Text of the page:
An Easy Way to Set Rear Wheel Alignment

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Tirpitz
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An Easy Way to Set Rear Wheel Alignment

Post by Tirpitz » Wed Aug 22, 2012 4:59 pm

Most of you probably know that you can't rely on the marks on the swingarm to accurately set the rear wheel alignment and will have read a variety of ways to correctly line it up from bits of string to planks of wood to lazer levels. All of these constitute a fair amount of buggering around and have variable accuracy. Here's a quick and easy way to get your rear wheel 'square' in the swingarm using a vernier caliper.

1. With the axle nut slackened off but just finger tight (to hold the alloy adjuster blocks steady) ensure that the chain adjuster bolts are firmly touching the adjuster blocks. This ensures that both blocks are pushing against the axle.

2. With a vernier caliper measure the distance between the front edge of the adjuster blocks and the rear of the swingarm, as in the photo below
001.JPG
3. Adjust as necessary so they are the same.

Don't be fooled into thinking that any inaccuracy in the marks will be insignificant. I aligned my wheel using a ruler on the marks to set both sides the same yet when I checked with a vernier caliper there was almost 2mm difference in alignment. Once set with a vernier the two sides were visibly slightly different by comparison with the marks. 2mm is significant and will affect handling (worse the faster you go) and final drive wear and noise. If you have vernier calipers this is a quick and easy job to do. Just to be sure you might want to measure across the two adjuster blocks to make sure they are the same size but I'd be surprised if they are significantly different, mine were identical.
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cargo
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Re: An Easy Way to Set the Wheel Alignment

Post by cargo » Wed Aug 22, 2012 5:08 pm

sadly you are assuming that the adjuster blocks are the same and that each side of the swing arm is the same.

the whole point of wheel alinement is that the wheels are in line with each other NOT that the rear wheel is square in the swing arm having said that if the wheels are in alinement then the rear will also be square in the swing arm but that does NOT mean that the measurment on each side is the same.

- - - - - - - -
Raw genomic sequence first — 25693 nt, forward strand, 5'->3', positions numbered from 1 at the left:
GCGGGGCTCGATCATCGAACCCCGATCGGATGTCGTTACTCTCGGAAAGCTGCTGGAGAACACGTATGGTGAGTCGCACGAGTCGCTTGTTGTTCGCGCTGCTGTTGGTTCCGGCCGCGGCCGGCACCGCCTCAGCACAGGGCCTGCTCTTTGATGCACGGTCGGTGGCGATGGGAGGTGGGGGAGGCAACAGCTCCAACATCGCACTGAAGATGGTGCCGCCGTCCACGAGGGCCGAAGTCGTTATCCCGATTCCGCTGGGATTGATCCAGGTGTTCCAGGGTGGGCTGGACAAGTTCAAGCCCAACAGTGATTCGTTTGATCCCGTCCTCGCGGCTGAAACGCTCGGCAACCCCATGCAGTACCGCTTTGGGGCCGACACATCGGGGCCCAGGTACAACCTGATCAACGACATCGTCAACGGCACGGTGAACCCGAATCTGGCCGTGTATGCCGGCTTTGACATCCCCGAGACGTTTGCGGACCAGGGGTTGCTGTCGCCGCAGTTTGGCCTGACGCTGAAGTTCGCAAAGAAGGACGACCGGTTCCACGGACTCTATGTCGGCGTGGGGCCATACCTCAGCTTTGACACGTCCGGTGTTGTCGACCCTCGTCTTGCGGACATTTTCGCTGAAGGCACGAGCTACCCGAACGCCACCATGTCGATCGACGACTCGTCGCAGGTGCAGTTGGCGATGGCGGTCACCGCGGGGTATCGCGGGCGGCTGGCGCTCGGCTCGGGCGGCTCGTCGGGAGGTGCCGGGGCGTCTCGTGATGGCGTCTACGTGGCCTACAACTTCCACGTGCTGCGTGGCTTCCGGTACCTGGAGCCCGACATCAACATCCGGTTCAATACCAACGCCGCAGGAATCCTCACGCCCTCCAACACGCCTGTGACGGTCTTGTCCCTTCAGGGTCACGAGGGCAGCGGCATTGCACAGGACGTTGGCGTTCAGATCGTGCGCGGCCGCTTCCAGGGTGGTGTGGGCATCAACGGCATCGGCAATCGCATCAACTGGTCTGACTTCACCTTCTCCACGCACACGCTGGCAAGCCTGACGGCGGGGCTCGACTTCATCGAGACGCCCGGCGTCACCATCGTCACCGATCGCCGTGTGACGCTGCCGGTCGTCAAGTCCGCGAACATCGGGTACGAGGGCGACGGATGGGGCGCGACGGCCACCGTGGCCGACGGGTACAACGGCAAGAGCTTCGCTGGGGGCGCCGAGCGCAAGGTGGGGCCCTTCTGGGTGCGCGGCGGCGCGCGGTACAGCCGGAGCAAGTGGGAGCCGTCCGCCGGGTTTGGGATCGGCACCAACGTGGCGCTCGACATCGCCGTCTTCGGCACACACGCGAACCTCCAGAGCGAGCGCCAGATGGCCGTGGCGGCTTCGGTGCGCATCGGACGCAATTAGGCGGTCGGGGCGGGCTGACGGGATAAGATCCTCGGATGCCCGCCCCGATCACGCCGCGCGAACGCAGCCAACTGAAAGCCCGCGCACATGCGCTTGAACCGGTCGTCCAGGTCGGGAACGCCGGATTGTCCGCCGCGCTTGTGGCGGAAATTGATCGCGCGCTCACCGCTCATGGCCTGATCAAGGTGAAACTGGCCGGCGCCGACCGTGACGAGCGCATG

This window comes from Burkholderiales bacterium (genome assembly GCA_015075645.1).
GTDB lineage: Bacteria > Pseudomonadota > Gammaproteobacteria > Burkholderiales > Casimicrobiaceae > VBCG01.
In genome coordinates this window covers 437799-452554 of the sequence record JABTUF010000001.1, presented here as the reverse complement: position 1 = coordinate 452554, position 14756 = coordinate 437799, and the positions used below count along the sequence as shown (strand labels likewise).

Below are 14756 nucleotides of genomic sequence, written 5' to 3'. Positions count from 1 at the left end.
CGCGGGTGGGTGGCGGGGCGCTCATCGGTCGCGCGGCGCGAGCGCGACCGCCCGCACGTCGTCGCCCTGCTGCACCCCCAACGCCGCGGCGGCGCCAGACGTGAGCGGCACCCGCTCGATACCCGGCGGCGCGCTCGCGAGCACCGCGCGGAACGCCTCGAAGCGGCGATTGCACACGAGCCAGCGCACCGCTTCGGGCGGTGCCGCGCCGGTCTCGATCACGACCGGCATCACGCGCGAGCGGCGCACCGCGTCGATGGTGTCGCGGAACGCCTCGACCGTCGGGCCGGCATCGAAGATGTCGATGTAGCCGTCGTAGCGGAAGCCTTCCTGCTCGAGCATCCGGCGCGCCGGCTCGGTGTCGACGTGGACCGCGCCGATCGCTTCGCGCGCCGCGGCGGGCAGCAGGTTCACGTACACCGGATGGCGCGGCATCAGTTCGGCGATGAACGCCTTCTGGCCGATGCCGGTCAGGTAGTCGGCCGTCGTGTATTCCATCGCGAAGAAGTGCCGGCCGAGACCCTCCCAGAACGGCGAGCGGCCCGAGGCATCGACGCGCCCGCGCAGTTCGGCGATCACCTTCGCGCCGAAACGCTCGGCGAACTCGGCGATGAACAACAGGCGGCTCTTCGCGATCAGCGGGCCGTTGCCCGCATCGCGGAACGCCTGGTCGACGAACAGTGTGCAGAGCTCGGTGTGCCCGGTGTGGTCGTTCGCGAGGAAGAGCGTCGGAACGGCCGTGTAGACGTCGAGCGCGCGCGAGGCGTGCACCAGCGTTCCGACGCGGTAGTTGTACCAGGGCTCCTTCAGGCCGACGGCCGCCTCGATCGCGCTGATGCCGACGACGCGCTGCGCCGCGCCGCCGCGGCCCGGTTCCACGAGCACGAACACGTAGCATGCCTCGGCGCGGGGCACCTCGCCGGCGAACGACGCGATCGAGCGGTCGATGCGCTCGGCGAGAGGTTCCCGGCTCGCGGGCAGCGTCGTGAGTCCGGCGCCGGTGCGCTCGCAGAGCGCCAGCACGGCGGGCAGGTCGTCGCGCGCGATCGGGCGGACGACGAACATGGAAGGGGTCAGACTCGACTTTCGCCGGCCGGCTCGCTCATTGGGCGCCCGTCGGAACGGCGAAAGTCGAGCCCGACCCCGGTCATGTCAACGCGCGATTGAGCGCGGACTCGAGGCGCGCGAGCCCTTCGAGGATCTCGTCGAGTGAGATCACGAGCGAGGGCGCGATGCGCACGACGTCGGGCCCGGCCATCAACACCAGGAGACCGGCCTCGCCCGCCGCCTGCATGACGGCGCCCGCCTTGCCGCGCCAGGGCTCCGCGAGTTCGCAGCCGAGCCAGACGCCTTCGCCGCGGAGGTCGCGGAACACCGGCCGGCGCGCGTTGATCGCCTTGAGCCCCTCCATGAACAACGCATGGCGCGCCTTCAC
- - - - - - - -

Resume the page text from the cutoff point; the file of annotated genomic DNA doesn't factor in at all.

Having said all that your method is prob close enough for most.................I like to check mine with a straight edge not every time but now and then.

When adjusting I count flats on the adjuster bolts

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Re: An Easy Way to Set Rear Wheel Alignment

Post by Tirpitz » Wed Aug 22, 2012 5:26 pm

I do say that people might want to measure both adjuster blocks to check that they are the same, so that's that base covered.

I get your point about alignment but I think it's another way to achieve the same thing. My method gets the rear wheel square in the swingarm. The only way that the rear wheel can be dead square in the swingarm but still not aligned with the front is if the swingarm / frame etc is twisted out of line. Adjusting the rear wheel out of square in the swingarm to compensate for one of these problems and get it aligned with the front wheel is not going to help, if the bike is in that sort of state the fundamental problems need sorting, not working around. So, assuming the bike is in good order this method is another way to achieve the same thing.

Look at it another way, if you align with a straight edge and don't use verniers to square up the wheel in the swingarm then you will miss the fact that although correctly aligned with the front the wheel is sitting skew in the swingarm. Both methods have pitfalls.